The holidays may be behind us but their physical effects, among others, will linger for a while. Medically speaking, it is actually a time for “damage control” for those of us who overindulged during the festivities.
The post-holiday “makeover” is just as a healthy preemptive measure, more so for those who really want to maintain their normal weight or those who have diabetes, heart disease, hypertension or hypercholesterolemia.
As with anything else, damage control is best as a preventive strategy. However, the holidays and special celebrations (like a birthday or a wedding reception), which could go on for more than a week, expose all of us to that great irresistible gastronomical temptation.
For dieters, those who are watching their weight or counting calories, these occasions are tough times. Blessed are those strong-willed souls, whether or not they carry a calorie counter on one hand and a scale on the other. These health-conscious individuals will reap their rewards in terms of stamina, energy, a stronger immune system, and even longevity, as shown by medical statistics.
Bear and horse analogy
Here is an analogy to clarify a point: “The bear, a carnivorous, eats with impunity in one sitting, gaining pounds after pounds, and then sleeps, slowing down its body metabolism, while the horse grazes on grass several times the whole day, and runs around very frequently, and as such, is a more agile, much leaner, and healthier animal.”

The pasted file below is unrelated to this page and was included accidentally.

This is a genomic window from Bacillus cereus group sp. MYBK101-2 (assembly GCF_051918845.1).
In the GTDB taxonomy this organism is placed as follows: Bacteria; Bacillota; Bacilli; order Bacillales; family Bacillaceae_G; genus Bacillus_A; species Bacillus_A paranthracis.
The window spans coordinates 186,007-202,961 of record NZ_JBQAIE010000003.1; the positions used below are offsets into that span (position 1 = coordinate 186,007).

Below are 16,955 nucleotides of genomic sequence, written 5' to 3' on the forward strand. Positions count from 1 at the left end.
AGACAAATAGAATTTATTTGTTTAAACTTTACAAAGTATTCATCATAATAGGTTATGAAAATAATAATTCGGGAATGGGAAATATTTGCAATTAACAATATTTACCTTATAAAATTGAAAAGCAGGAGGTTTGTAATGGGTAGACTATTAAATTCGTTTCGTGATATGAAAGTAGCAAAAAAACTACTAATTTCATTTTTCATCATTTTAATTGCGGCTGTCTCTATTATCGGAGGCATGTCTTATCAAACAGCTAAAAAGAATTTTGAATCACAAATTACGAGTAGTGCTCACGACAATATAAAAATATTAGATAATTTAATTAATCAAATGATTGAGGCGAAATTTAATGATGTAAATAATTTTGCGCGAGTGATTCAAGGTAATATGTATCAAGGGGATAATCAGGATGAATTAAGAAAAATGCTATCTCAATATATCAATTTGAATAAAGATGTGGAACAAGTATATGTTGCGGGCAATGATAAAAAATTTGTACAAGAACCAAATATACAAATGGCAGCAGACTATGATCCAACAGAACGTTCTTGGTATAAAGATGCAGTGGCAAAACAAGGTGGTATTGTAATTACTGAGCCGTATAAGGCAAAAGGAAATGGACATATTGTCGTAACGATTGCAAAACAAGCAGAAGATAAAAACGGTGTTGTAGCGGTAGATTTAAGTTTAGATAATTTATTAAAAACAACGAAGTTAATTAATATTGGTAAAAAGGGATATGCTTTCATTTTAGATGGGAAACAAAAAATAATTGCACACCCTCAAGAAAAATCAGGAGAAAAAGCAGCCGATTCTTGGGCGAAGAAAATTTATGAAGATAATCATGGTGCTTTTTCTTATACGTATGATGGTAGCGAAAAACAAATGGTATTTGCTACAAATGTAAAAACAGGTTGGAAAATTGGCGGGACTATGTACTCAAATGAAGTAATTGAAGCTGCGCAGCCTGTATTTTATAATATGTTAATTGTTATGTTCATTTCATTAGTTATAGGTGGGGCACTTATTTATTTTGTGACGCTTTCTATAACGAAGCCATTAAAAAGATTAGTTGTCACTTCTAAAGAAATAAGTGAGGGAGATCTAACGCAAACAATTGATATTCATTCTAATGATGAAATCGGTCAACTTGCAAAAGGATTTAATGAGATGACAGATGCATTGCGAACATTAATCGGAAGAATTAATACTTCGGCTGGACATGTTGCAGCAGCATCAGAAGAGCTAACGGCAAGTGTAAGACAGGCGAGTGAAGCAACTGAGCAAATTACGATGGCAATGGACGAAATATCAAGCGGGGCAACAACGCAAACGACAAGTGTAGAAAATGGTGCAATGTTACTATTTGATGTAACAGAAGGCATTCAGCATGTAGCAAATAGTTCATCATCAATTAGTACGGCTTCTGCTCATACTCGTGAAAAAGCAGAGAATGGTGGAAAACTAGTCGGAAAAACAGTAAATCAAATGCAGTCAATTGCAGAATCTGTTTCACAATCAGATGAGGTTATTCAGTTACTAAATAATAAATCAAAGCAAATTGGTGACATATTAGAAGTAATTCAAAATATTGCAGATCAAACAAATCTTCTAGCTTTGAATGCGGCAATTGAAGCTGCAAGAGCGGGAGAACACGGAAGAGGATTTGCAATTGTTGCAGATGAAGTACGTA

Our physiology is at the optimum when we exercise and consume just the right amount of calories of the right foods to maintain our normal weight and when our glucose (blood sugar) levels are on an even keel most of the time. When we overeat and then try to starve ourselves to compensate for our indiscretion, our blood glucose spikes up and down — a phenomenon described as yo-yo dieting. This severe fluctuation in our blood glucose levels has adverse effects on our bodies and on our immune systems. And this poses an even greater danger for persons with diabetes.
Eating several times a day, even five or six times a day, not exceeding the total 24-hour caloric need of our body, is a healthier habit, which helps maintain our blood glucose level in a more stable, less erratic, pattern during the day. But the key is calorie-control, especially the ones from carbohydrates (rice, bread, soft drinks, cakes, ice cream, candies, and other sweets).